hands with fat dignitaries and receive the team
trophy even when, in his own races, he fell down and writhed about
on the track without finishing......
. . as, for example, on this occasion, when, whilst vying just at the finish
line for 2nd place in the Big Eight Midwestern USA championships, 1967, Mr Peck
was surprised to find only one knee still functioning and disappeared abruptly
from the television screen (to his wife's consternation back in Kansas). The illiberal
judges determined that, though about half of Mr Peck had already crossed the finish
line in 2nd or 3rd place, it was the wrong half!!!
Story of his life!! But, no worries,
later in the day, stoked full of enough opiates to keep a light airplane on the
ground in Santo Domingo, Mr Peck rallied reluctantly and helped to bring the mile
relay in to win the team championship for Kansas on points.
was rather a long journey, track-and-field wise, from high school days . . . .
high school chappies from New Jersey on the occasion of setting a USA national
juniors record for some forgotten relay event, Buffalo, New York, 1963 -- all
four were New Jersey state high school champions in one thing or another: Ben
Doyle of Rahway, D. Peck of Pascack
Valley, Coach Carter, Ernie Pelligrino of Perth Amboy, and Steve Ashurst of Our
Lady of the Valley in West Orange, N.J.]
. . to that same ageing fellow thirty years on and knees-wise a lot the worse
for wear, in the Morat to Fribourg (Switzerland) marathon . . . .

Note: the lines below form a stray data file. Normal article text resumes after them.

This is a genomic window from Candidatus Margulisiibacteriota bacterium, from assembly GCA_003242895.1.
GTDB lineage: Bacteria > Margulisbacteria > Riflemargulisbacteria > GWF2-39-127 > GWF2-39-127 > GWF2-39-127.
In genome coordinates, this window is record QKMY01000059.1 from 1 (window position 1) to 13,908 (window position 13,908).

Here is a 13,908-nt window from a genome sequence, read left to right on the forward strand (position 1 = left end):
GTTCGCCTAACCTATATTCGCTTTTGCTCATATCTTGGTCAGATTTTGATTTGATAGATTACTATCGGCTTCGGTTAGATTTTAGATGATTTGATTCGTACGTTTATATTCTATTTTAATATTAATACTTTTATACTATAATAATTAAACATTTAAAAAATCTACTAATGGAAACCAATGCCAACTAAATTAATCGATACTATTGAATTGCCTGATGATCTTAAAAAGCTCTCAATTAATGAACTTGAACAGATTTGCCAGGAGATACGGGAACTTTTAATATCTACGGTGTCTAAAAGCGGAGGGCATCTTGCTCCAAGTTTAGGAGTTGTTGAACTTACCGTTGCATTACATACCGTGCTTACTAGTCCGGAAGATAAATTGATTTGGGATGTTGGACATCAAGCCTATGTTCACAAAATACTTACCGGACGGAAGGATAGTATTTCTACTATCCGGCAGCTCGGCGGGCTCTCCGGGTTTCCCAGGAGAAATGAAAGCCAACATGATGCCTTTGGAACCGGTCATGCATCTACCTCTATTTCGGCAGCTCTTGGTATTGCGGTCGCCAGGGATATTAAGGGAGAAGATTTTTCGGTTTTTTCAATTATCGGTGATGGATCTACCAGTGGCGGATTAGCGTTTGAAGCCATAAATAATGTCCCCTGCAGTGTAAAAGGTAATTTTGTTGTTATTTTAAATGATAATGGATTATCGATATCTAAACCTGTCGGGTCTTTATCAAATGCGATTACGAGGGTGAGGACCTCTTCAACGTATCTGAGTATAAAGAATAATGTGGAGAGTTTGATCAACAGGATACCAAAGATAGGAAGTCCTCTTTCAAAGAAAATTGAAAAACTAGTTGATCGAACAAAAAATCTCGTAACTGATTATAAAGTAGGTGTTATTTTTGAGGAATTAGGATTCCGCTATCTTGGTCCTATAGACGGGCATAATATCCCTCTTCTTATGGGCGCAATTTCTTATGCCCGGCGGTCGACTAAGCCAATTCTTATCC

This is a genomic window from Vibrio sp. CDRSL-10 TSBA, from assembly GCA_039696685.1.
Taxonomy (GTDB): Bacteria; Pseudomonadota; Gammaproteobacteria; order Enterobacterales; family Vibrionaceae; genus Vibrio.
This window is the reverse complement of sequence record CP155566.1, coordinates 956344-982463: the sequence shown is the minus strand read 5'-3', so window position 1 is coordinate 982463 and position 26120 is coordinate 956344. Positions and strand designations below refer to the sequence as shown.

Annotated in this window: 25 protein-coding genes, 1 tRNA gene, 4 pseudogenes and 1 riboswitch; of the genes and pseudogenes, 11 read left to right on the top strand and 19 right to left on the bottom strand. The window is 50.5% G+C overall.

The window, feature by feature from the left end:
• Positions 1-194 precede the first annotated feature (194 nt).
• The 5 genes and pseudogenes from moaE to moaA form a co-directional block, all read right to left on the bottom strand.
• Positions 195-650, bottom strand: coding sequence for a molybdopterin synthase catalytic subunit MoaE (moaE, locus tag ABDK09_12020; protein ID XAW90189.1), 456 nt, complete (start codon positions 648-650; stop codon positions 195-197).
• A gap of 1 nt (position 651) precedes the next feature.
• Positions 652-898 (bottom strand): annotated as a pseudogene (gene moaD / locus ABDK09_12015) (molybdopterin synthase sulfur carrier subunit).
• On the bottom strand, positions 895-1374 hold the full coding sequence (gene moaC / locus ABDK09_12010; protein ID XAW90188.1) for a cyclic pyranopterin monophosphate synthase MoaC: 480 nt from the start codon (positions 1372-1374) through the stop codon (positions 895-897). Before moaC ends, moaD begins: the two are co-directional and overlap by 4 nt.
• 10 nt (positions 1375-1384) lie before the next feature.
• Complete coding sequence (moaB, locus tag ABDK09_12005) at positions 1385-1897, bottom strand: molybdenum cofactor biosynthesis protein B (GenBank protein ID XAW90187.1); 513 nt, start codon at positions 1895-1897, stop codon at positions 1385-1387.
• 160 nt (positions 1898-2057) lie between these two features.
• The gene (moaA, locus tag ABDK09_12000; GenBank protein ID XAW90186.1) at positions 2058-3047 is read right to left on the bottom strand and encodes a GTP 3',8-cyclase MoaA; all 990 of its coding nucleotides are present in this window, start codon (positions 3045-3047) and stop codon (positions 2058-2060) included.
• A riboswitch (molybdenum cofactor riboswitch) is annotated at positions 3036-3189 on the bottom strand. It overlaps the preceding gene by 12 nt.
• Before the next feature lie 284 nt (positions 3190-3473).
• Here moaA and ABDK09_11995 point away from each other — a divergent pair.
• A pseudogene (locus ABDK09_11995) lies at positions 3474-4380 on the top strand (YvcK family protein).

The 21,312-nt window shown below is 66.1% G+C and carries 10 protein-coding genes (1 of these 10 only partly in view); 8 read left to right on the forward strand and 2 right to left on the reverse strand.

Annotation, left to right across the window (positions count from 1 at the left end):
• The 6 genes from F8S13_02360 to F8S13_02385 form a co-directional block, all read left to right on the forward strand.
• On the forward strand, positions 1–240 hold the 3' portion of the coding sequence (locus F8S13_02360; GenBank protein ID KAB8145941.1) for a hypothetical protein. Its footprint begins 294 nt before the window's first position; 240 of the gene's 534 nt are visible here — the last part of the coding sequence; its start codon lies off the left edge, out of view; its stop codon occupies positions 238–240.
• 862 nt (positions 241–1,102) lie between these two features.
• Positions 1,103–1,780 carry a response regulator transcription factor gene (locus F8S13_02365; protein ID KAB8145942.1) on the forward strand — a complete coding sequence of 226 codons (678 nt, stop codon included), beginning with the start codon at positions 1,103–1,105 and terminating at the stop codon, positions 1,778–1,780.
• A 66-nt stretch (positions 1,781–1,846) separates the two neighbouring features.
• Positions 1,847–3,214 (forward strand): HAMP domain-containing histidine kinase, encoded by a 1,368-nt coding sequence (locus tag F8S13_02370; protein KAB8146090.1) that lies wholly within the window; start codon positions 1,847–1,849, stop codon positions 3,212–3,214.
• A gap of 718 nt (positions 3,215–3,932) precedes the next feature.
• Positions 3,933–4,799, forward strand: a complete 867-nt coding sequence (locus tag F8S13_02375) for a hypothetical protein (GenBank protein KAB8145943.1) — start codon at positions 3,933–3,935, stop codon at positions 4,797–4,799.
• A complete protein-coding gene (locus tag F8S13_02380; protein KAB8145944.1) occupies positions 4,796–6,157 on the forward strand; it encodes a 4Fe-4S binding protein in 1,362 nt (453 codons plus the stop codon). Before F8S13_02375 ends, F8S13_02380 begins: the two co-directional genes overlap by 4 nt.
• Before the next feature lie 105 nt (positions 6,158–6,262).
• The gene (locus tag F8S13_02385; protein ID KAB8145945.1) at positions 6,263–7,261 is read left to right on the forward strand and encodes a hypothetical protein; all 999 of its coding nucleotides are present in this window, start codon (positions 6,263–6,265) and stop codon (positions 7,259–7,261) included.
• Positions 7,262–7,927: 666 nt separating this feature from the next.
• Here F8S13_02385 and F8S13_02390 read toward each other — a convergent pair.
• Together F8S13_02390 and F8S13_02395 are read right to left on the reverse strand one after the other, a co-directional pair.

IT. Well, not exactly winning
it, but nevertheless coming in somewhere in the top 25% of his age class
. . . . [They are, however, sooner or later going to run out of age classes].
Still upright after the 1991 or 1992 Morat-Fribourg marathon, met by Carmen, Lisa, and Sir Charles (photographer)
(left) smiling to well-wisher(s) before setting out in 1990 to run over Ben
MacDui and the Cairngorms, from the Linn of Dee in the Scottish
Highlands to Loch Morlich near Aviemore, in what turned out to be a significant
snowstorm on top, in 4:21 hours. A few days later he ran back from Aviemore over
the Lairig Ghru to Linn of Dee in
4:53:14, and a few days later (right), over Beinn
Dearg from the center of Scotland to the coast at Ullapool, in
fairly chilly rain, in 7:06:44. 1990
was a peak year, and
Sir Charles Berman provided valuable assistance by driving back-up and studying
Joseph Conrad novels in Highland coffee shops whilst awaiting Mr Peck's descent
from the boggy heights.
after a lot of complaining about the track-and-field establishment, in the end,
the aged fellow confesses that he got a college education out of it, undergraduate
anyway, where otherwise he wouldn't have, so he didn't run his butt off for nothing......
And if Mr Peck had not exhausted himself with all this track and field stuff and
studied hard at the same time, doubtless he would have died or been maimed in Vietnam.
on balance, and to the extent that they can keep your ass out of the latest US
war, sports are a good thing for young people to occupy themselves with.
KU blanket, 2008
University of Kansas logos were gratefully borrowed from the page "Kansas
Jayhawk World Record Holders" (http://www.jayhawks.org/tf/records.html).]
and suggestions are welcome if positive, resented if negative, .
All rights reserved, all wrongs avenged. Posted 9 September 1999, revised 9 March 2018.